A woman is reflected on a mirror inside a gold jewellery shop in the western Indian city of Ahmedabad.

Gold eased on Monday, but stayed near six-month highs after a softer report on the US jobs market last week heightened expectations for US policymakers to signal as early as Thursday that they may take steps to keep interest rates low.

Friday's monthly US employment report showed fewer jobs were created than expected, which boosted the gold price by more than 2 percent, its strongest one-day gain this month.

Gold has risen against a backdrop of mounting expectations for support for the US economy by the Federal Reserve, possibly as early as Thursday when the central bank's Federal Open Market Committee (FOMC) releases its decision on interest rates.

Investment in gold-backed exchange-traded products reached a record high last week, while holdings of US gold futures by speculators rose to their highest in a year.

Spot gold was down 0.3 percent at $1,731.00 an ounce by 16:25 SA time, having risen last week by 2.7 percent, racking up a third consecutive weekly increase and its longest stretch of gains since the start of the year.

“We should be in for a correction ahead of Thursday, most probably we will see gold come down to $1,700 or even $1,695, which would be a healthy correction, and once that is done, then those areas will be a very, very good opportunity at which to buy,” Afshin Nabavi, head of trading at MKS Finance, said.

“Beyond that, I think we could test last year's highs of $1,920 or even higher. The only thing that is putting some doubt in my mind is that we have seen absolutely no physical demand from anywhere ... so that is why I think we should maybe have a correction so that we can capture that (consumer) interest.”

Data on Friday showed the US economy created just 96,000 jobs in August, well below forecasts, which in turn heightened expectations among investors for the Fed to signal that it will announce more bond buying, or quantitative easing, this week.

Since the Fed first used QE as a means to encourage growth in late 2008, gold has more than doubled in value, hitting a record $1,920.30 an ounce last September.

The ensuing low level of real interest rates, which strip out the effect of inflation, put pressure on the dollar and help to create a favourable environment for investing in gold, which profits from dollar weakness.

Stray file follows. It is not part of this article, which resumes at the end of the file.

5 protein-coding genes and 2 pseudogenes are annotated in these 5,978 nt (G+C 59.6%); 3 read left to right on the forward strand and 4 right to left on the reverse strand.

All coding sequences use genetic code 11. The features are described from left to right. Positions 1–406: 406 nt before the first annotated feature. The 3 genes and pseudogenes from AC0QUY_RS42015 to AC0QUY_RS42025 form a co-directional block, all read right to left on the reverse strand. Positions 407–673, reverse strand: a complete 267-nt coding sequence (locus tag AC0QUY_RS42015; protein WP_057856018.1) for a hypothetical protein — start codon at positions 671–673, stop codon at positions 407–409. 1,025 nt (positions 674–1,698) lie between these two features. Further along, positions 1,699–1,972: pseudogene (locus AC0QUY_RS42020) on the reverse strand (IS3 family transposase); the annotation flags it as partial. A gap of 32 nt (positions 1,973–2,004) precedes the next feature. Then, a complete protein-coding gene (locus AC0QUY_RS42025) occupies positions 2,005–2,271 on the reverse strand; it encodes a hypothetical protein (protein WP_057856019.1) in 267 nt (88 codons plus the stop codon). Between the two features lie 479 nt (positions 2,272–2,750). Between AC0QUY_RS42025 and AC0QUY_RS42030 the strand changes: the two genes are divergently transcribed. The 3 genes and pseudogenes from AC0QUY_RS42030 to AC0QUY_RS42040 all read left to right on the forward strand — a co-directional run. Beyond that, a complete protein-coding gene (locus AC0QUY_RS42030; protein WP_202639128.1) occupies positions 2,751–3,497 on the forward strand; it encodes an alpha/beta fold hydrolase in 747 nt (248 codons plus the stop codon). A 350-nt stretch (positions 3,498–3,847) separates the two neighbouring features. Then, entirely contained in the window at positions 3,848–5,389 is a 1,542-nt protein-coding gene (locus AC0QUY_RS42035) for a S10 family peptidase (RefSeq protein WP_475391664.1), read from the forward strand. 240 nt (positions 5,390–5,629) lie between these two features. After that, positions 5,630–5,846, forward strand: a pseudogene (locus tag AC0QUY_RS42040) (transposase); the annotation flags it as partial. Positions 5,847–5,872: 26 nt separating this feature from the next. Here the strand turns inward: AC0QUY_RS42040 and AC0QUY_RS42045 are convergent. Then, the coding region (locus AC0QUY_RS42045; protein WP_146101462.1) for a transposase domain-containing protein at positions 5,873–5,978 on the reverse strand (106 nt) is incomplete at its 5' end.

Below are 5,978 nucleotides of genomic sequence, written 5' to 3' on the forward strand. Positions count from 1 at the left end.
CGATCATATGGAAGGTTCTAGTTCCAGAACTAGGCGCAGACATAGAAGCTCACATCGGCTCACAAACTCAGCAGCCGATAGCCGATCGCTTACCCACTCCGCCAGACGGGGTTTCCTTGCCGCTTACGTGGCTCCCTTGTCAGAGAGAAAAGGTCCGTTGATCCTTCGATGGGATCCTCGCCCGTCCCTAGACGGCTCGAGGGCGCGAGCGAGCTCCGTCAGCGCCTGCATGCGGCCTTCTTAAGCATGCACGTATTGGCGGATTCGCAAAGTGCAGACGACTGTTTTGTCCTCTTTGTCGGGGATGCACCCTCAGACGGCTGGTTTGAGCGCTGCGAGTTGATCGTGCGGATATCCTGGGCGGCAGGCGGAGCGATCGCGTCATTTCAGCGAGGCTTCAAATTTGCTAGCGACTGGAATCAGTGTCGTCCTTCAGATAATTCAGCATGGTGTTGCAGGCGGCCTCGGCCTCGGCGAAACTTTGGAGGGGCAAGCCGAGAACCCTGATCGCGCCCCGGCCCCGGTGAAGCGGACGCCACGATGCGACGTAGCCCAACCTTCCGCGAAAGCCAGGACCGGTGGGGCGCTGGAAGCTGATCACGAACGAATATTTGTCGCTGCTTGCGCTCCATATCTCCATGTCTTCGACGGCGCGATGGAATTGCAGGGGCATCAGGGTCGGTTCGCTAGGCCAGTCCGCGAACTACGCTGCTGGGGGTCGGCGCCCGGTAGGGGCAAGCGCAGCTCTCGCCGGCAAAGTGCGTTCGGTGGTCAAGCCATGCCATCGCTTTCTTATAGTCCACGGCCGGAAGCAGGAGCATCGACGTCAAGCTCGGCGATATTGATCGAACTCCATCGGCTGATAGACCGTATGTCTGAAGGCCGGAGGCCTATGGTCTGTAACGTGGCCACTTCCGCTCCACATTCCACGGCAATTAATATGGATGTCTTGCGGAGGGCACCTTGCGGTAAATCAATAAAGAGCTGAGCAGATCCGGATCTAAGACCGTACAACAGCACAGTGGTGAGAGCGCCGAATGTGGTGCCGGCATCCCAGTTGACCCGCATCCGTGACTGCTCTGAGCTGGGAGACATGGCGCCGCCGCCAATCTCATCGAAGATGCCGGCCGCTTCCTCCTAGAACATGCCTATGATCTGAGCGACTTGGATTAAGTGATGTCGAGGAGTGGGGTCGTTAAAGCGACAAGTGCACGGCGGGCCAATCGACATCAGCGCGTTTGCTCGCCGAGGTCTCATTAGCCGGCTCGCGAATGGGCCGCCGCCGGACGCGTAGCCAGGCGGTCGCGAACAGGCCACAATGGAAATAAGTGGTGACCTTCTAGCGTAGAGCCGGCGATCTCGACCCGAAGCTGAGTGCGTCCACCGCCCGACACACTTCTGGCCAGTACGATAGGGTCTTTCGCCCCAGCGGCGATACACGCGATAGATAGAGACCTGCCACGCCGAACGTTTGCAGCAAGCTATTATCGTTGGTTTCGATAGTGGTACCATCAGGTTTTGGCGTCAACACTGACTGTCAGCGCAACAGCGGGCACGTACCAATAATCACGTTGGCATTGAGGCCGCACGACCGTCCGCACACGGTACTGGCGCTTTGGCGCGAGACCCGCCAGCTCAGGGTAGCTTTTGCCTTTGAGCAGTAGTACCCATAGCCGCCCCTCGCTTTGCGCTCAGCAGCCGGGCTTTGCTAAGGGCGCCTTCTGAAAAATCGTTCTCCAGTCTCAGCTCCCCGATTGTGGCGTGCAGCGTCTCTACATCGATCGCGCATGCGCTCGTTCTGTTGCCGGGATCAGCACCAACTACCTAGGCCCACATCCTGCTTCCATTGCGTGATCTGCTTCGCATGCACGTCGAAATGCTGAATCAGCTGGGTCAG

“This revising of (US expectations) was something we thought was main event risk and also coincided with the (European Central Bank) providing a much less hostile environment for European assets and that reduces the capital flight from the euro area into the United States,” Michael Lewis, an analyst at Deutsche Bank, said.

“The combination of QE (quantitative easing) and dollar weakness has reignited the interest of the private sector. Central banks and the public sector have already been aggressive buyers of gold, so it doesn't change our view. It makes us more relaxed about the view,” Lewis said.

Deutsche Bank analysts expect the gold price to average $1,726 an ounce this year, before rallying to $2,000 early next year, making their outlook one of the more bullish from a Reuters mid-year price survey in July.


Holdings of gold in the major ETPs last week touched a record 72.37 million ounces, having drawn in nearly 2.0 million ounces of metal in a month.

The ECB last week outlined its proposal for buying the government bonds of euro zone member states that request formal financial aid, which has helped drive the single European currency to five-month highs against the dollar.

Gold in euros was flat on the day at 1,353.18 euros an ounce. On Friday, euro/gold struck a session peak of 1360.82 euros, bringing it within just 13 euros of last September's record highs.

Hong Kong's July gold shipments to China nearly doubled on the year, while exports over the first seven months exceeded total 2011 volumes, suggesting China is well on its way to overtake India as the world's top gold consumer.

Palladium outperformed the rest of the precious metal complex, rising by 2.1 percent on the day to $662.50 an ounce to hold around its highest since early May, helped by Chinese car sales figures.

Palladium relies heavily on the Chinese car market, the world's largest, for demand, where it is used in catalytic converters for gasoline-powered engines.

Platinum rose 1.2 percent to $1,600.74 an ounce.

The platinum price has rallied by more than 14 percent in a month after a violent strike in South Africa shuttered the operations of Lonmin, the world's third-largest producer.

Silver fell 0.2 percent to $33.58 an ounce, after having touched an intraday peak earlier of $33.95, its highest since March. - Reuters